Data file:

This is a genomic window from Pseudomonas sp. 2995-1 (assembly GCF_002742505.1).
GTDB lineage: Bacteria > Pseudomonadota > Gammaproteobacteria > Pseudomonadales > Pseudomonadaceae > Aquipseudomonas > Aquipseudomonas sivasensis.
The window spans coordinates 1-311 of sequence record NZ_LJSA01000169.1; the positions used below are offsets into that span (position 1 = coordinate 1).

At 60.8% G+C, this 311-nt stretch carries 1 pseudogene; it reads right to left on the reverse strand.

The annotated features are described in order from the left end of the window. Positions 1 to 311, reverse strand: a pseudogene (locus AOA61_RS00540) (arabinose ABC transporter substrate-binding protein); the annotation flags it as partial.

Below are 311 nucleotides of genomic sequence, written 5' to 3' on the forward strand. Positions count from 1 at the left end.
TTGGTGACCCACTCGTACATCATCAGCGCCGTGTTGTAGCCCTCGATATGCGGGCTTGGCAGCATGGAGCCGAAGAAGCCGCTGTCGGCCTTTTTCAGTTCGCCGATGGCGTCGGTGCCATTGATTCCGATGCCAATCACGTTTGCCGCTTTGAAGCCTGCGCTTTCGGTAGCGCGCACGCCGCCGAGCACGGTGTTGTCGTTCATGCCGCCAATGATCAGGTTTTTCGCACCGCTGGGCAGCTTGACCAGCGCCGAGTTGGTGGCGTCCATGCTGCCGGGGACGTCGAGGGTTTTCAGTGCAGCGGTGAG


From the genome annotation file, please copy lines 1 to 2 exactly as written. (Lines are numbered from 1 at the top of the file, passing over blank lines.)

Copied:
This is a genomic window from Pseudomonas sp. 2995-1 (assembly GCF_002742505.1).
GTDB lineage: Bacteria > Pseudomonadota > Gammaproteobacteria > Pseudomonadales > Pseudomonadaceae > Aquipseudomonas > Aquipseudomonas sivasensis.